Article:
Not everything the game does manage to capture the – I’m assuming here – the fun of tabletop games though. Combat in Pathfinder is by far the weakest aspect of the game. It’s a hybrid of real-time and active time-based combat that never feels like it clicks. When you enter into combat, you have the chance to assign each of your characters a different attack before letting them loose in an automated combat system. And because it quickly shifts into automated combat, most of the time you can leave your squad to the fight, go and make yourself a cup of tea, and when you come back you’ll be ready to set off again.

Without going into why, it’s important to know that the game isn’t solely an RPG, for some reason; it’s also a kingdom simulator. Yep, you’ll have the chance to run a fully-fledged kingdom, making your once band of merry adventurers deal with fiscal responsibility or figuring out what your kingdom needs most. It’s an utterly baffling sharp turn for the game to take, and while you can simply leave the simulation to run on automated while you go off on more adventures, I still don’t understand why the decision was made to leave it in at all.

Pathfinder Kingmaker will certainly scratch an itch if, like me, you’ve always wanted to play a tabletop game but never had the chance. Thankfully, it’s the important bits that the game gets right; the characters, the moral decisions, the dialogue shared between those on your team – they’re all parts that have been painstakingly recreated for a different medium, and it’s a delight to play through. It’s a shame that combat is a snooze, but it doesn’t take anything major away from the game. It’s certainly worth a shout if you’re shopping around for a different RPG experience.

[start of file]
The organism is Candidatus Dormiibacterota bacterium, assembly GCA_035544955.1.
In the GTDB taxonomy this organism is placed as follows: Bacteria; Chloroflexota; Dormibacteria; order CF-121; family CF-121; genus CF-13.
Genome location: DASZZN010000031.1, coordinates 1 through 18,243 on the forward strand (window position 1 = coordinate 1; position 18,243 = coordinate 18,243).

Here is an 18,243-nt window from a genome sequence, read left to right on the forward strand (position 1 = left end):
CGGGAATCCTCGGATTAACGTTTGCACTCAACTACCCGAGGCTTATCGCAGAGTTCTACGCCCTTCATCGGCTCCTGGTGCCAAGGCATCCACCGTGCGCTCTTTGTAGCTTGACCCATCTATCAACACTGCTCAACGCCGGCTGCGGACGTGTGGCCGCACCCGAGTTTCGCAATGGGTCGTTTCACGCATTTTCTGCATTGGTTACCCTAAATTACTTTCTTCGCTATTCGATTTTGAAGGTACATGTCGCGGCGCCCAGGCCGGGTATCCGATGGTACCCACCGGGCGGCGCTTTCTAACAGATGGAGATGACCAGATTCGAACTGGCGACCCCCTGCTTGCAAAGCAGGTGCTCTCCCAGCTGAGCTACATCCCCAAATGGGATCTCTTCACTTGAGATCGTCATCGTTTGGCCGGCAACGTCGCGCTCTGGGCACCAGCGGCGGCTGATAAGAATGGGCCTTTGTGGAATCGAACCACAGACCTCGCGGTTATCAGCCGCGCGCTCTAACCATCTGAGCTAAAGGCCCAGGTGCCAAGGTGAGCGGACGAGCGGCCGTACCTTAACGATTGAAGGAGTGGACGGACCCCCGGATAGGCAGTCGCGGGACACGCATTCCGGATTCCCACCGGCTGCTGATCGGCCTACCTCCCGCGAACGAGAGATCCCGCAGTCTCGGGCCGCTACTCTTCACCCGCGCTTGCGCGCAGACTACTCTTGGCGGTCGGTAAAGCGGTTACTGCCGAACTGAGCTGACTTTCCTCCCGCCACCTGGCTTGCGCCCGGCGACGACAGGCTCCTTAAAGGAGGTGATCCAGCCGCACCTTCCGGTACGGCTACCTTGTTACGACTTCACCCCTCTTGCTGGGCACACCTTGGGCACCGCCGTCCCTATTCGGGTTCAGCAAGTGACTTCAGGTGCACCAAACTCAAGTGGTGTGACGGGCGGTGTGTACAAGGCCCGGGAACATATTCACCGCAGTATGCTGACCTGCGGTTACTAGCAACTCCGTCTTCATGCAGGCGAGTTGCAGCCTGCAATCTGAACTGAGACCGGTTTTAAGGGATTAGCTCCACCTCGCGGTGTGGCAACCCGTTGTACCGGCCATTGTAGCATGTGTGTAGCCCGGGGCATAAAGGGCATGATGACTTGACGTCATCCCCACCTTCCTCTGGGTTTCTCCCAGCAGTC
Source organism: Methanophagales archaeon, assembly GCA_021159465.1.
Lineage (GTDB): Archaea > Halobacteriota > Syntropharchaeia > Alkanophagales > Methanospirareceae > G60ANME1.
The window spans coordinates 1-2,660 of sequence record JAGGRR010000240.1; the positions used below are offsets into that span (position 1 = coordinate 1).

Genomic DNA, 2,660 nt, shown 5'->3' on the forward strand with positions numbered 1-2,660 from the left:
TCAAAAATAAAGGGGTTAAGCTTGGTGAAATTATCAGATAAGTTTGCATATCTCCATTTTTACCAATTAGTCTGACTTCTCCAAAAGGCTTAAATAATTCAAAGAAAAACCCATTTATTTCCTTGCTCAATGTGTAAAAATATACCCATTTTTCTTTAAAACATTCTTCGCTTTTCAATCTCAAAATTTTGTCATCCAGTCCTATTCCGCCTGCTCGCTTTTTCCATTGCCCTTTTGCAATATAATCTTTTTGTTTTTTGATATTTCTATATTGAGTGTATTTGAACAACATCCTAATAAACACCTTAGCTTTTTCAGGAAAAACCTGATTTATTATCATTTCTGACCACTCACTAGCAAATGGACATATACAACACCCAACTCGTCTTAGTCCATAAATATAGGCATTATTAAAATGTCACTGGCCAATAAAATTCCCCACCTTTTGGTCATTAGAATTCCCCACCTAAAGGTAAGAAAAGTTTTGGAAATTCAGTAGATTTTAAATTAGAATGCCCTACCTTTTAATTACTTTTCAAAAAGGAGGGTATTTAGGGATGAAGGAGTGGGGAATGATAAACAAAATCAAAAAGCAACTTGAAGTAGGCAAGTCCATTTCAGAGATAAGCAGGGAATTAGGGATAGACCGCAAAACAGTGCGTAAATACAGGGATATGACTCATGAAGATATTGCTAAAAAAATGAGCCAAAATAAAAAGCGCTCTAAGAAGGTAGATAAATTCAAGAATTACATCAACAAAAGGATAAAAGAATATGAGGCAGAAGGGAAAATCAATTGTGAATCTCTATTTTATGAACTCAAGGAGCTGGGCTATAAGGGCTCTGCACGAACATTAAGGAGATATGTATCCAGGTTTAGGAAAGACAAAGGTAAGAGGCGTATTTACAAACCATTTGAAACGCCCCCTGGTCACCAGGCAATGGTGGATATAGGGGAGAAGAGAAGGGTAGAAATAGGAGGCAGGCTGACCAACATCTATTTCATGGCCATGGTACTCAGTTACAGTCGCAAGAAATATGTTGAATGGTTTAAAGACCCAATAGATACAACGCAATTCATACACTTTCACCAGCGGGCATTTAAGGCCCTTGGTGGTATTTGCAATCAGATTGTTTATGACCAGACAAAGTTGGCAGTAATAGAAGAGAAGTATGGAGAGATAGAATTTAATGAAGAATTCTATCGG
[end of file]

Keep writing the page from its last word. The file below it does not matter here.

The Good

  • Great characters
  • The inclusion of decision-based events is a great one that epitomises the fun of the games Pathfinder comes from
  • A brilliant art style that follows its fantasy roots perfectly

The bad

  • Combat is an utter snooze
  • The kingdom sim is even more of a snooze
  • There’s a lot to learn if you haven’t played a tabletop RPG; it’s not too confusing, but it’ll take a while to get used to

Family Focus

At the moment, Pathfinder has a provisional PEGI 16 rating in the UK and hasn’t been classified yet in the US. There are romantic options in the game which might put some parents off, but there’s little in the way of violence. Maybe it’s all the moral decisions that pushed the ratings up. Either way, it’s nothing you should be too concerned about if you catch your children playing it.

Disclaimer: This review is based on a copy of the game provided by PR for the purpose of this review.